COVID-19 UPDATE: The Harris Center is canceling or postponing all in-person programs and events through May 4. The Harris Center building will also be closed to visitors until May 4. Our trails and grounds remain open.
2014 is the Year of the Salamander
Partners in Amphibian and Reptile Conservation (PARC) — a national coalition of biologists, land managers, and individuals dedicated to the conservation of amphibians, reptiles, and their habitats — has designated 2014 as the Year of the Salamander, a time to illuminate, educate, and celebrate all things salamander. In salute, here are a few stories from the Harris Center’s salamander files.
Salamanders are Everywhere
I once heard of a biologist with a memorable party trick: regardless of the party’s location, he claimed that he could step outside and produce, within fifteen minutes, a wild salamander. I’m not sure that he’d have much success at a New Year’s Eve party in Hancock, New Hampshire, but I suspect he knew this secret about the redbacked salamander: they’re everywhere. Researchers at the Hubbard Brook Experimental Forest in northern New Hampshire discovered that the biomass — defined as the total mass of living organisms in a given place at a given time — of redbacked salamanders is more than twice that of all birds in that particular patch of woods, even during peak bird breeding season. That’s a lot of salamanders, given the fact that these slender amphibians are only the size of your pinky finger. They spend their wild lives tucked away under logs, rocks, and leaf litter, where they dine on ants, termites, snails, and other forest invertebrates – up to 1.5 million prey items per hectare per year (!), according to one study from New York.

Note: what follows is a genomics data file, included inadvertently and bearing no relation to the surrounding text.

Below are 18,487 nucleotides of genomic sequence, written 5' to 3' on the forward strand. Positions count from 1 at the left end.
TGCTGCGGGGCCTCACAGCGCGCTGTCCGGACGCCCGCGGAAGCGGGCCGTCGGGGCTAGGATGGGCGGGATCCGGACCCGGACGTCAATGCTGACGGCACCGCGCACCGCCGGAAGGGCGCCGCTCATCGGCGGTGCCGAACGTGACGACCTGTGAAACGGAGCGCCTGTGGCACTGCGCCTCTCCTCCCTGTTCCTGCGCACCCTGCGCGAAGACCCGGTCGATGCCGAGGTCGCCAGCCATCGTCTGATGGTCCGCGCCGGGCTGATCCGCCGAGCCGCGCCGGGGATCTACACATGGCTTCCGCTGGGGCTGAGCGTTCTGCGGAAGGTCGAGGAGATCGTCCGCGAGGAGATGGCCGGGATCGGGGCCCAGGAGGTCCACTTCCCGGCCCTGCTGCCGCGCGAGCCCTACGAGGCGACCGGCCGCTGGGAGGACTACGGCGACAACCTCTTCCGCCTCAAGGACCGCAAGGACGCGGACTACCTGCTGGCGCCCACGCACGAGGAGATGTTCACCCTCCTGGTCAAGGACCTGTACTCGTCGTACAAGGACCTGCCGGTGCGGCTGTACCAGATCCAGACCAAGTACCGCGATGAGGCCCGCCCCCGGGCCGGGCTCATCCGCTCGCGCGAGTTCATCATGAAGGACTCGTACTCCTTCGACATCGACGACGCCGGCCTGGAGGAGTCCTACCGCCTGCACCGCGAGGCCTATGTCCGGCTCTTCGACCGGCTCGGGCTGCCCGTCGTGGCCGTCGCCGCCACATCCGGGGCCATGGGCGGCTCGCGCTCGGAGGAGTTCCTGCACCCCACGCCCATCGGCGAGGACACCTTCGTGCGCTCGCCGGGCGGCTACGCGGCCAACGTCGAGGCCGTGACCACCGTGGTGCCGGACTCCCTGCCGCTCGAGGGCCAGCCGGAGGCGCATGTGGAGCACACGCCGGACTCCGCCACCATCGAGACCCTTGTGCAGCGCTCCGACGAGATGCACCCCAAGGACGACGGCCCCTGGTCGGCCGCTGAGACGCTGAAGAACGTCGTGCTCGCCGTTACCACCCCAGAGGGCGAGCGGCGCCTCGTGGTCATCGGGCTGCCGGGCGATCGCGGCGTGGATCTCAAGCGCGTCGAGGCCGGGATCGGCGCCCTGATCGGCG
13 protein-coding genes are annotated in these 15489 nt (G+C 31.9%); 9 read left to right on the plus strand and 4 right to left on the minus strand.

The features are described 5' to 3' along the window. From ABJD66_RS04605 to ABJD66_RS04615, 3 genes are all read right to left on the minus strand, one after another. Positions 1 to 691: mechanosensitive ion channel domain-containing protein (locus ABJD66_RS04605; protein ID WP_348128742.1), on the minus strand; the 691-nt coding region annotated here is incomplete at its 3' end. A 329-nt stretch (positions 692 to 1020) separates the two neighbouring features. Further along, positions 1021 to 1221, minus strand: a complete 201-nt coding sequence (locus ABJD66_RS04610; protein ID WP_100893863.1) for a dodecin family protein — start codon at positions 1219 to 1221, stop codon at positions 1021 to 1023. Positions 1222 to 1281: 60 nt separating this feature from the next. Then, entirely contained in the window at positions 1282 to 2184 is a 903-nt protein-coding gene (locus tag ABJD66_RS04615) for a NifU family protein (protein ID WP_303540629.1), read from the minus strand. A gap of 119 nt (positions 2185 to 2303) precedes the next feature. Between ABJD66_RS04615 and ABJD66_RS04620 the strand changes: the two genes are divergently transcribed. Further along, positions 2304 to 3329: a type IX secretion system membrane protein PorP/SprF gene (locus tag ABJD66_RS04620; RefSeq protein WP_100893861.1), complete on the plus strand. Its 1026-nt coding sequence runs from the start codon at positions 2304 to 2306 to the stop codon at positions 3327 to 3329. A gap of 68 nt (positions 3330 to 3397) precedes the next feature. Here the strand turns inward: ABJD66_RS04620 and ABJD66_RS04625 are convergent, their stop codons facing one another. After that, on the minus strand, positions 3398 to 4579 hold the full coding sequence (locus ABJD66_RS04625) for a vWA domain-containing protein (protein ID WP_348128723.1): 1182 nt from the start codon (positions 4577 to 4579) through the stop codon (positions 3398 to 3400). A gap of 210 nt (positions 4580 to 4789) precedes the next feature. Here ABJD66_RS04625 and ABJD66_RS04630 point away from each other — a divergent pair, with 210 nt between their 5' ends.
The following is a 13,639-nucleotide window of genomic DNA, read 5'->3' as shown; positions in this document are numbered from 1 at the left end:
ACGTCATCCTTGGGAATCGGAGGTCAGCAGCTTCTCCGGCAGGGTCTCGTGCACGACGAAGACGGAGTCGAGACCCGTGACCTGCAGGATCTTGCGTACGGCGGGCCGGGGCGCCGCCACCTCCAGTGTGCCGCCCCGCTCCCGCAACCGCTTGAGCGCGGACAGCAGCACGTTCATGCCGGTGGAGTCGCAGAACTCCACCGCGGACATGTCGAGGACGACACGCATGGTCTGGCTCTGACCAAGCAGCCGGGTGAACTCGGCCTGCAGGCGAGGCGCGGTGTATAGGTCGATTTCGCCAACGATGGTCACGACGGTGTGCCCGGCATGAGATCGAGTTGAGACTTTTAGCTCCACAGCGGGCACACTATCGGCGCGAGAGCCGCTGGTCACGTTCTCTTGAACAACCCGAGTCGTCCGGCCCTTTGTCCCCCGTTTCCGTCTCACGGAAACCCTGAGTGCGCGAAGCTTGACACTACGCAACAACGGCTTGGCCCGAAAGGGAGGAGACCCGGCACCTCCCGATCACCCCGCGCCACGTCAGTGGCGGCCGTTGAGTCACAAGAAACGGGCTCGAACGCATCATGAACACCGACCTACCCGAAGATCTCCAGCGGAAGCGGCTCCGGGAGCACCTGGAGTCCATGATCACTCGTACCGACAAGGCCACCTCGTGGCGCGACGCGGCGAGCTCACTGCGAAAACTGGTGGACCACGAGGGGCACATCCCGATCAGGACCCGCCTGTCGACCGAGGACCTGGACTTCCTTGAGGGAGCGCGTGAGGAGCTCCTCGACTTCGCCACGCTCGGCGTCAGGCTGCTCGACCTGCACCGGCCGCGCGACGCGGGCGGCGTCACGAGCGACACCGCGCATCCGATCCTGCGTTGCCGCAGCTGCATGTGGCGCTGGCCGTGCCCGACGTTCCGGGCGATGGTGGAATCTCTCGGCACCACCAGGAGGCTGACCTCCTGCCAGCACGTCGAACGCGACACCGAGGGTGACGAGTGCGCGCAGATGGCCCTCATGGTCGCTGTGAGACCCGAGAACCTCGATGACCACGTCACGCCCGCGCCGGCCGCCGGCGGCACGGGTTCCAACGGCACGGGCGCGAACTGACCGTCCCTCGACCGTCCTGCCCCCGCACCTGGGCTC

And what about our woods? Last fall, Environmental Studies students from Keene State College initiated a natural resource inventory of Harris Center lands. As part of their work, the students searched for salamanders in 1-m2-quadrats along Harris Center trails. They found redbacked salamanders in 27 of their 34 study sites. Put another way: turn over five logs in the woods near us, and you’re likely to find a redbacked salamander under four of them!